6 Responses to “”

  1. March 27, 2006 at 5:23 pm

    I can certainly relate to being ‘blissfully ignorant’ on some issues. If you did not, it might drive you crazy. Coming from a home with siblings who are police officers and a couple of MD’s, it is how it is………….

    But for the record most people either find your line of work fascinating or they dislike it. I find it very interesting!

  2. 2 Lori
    March 27, 2006 at 5:28 pm

    Well, it’s probably just as well that you don’t retain all of them. During my brief tenure as a counseling psychologist, I heard enough stuff to keep me in nightmare city for a long time. There is so much “bad stuff” out there…it’s so very disturbing.

    Thanks for the clarification. Your writing style is riveting…I really got sucked in on that one.

  3. March 27, 2006 at 7:37 pm

    The hundred you forget completely–that would probably be called “professional distance.” It’s likely a good thing that all these cases don’t stick with you, or you’d never get any sleep. I’m just glad enough of them do to keep you writing. I really enjoy your site and stories. Thanks for the update.

  4. 4 Steve
    March 27, 2006 at 8:25 pm

    Well, good for you! No one person can be expected to do everything.

    Like the soldiers in Iraq now… they do what they do, and they do it well. Just like the soldiers in the Korean War did. The soldiers in the Korean war, are just now, getting to go back and see the fruits of their labor… and most, are amazed 9 in a good way) by what they see.

    All we can do, is chose our path, ask of the universe every now and then ‘is this right?…Is this OK?”, and if the answer is yes… then continue.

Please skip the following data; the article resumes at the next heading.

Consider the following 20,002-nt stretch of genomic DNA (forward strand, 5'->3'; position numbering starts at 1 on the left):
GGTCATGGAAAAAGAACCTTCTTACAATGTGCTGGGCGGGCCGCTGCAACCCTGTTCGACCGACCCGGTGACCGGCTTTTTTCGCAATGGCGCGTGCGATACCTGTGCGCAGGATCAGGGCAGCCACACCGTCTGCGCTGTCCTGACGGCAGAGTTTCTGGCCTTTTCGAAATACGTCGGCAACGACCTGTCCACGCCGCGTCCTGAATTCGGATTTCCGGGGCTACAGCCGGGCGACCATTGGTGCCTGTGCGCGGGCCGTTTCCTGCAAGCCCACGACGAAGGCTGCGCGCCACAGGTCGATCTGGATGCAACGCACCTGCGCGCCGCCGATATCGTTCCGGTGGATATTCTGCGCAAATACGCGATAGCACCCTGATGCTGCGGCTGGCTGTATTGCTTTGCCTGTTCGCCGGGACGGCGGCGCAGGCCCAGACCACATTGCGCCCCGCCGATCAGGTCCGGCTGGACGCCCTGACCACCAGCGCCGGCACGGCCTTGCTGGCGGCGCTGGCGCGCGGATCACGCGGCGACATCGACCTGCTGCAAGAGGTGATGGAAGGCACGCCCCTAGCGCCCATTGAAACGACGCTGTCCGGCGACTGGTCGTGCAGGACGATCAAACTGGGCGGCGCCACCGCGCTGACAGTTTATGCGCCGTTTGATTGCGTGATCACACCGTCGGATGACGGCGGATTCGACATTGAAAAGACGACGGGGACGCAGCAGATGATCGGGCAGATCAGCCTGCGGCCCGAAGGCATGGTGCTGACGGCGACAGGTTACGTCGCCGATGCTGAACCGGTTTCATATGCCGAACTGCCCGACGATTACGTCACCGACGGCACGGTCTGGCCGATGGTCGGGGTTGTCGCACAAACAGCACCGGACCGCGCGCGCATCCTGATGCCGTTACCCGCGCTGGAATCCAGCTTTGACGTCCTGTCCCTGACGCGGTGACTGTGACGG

It is a pleasure to read the writings of a person who does much good, yet knows, that one person cannot know everything. You do what you can. If you try to do what you cannot… then you end up as a “cautionary tale.”… which is I suppose, one way to be remebered… but not the best.

    I love reading what you chose to write, it gives me a glimpse into a world I only write or think about, and do not actually KNOW. And what you chose NOT to write, does the same.

    Do keep doing, what you do.

  5. 5 Mike
    April 4, 2006 at 2:56 pm

    While i can see your point of “blissful ignorance” in our particular agency, we usually are involved until the very end of the case. We actually close our own cases, and issue certificates. I think that for myself, in some cases giving the family some answers can be just as beneficial. I especially gain some measure of comfort in knowing that my part, however small, played some role in the eventual prosecution of an offender. The downside is when that case doesn’t go the way you’d like. Lost court cases can cause you to ask yourself difficult questions, regardless of the reason for the unsuccessful prosecution. Keep up the good work and interesting postings.

  6. 6 Cindy
    April 6, 2006 at 12:07 pm

    I understand what you are saying. However,
    why not publish a story or two on your blog that you actually know how it was resolved? I would assume there must be a few.